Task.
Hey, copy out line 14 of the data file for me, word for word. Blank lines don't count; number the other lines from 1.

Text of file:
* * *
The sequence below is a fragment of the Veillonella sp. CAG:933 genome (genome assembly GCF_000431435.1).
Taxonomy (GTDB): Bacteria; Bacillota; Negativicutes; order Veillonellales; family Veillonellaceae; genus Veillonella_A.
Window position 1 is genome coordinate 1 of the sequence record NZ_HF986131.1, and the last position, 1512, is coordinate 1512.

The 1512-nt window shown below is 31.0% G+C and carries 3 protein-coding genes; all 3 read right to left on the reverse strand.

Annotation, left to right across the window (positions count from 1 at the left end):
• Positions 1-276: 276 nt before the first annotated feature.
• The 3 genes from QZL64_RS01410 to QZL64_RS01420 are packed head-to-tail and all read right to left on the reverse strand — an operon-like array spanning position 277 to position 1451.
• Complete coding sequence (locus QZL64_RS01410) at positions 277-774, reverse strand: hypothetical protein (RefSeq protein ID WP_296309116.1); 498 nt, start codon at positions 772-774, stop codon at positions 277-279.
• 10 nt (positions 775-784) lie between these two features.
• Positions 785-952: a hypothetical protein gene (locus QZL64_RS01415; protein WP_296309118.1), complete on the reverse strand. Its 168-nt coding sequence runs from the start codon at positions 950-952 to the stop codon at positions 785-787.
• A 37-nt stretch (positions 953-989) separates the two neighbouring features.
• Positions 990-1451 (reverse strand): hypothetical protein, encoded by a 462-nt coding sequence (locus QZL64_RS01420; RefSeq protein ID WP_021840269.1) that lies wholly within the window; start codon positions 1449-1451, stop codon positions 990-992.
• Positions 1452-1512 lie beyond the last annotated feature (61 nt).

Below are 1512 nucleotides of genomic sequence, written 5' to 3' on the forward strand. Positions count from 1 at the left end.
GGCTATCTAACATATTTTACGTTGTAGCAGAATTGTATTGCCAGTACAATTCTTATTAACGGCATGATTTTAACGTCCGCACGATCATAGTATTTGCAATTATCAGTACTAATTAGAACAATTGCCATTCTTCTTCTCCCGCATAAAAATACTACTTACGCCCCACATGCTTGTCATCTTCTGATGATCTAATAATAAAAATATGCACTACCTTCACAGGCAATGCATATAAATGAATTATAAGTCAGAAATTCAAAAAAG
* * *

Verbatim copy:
Below are 1512 nucleotides of genomic sequence, written 5' to 3' on the forward strand. Positions count from 1 at the left end.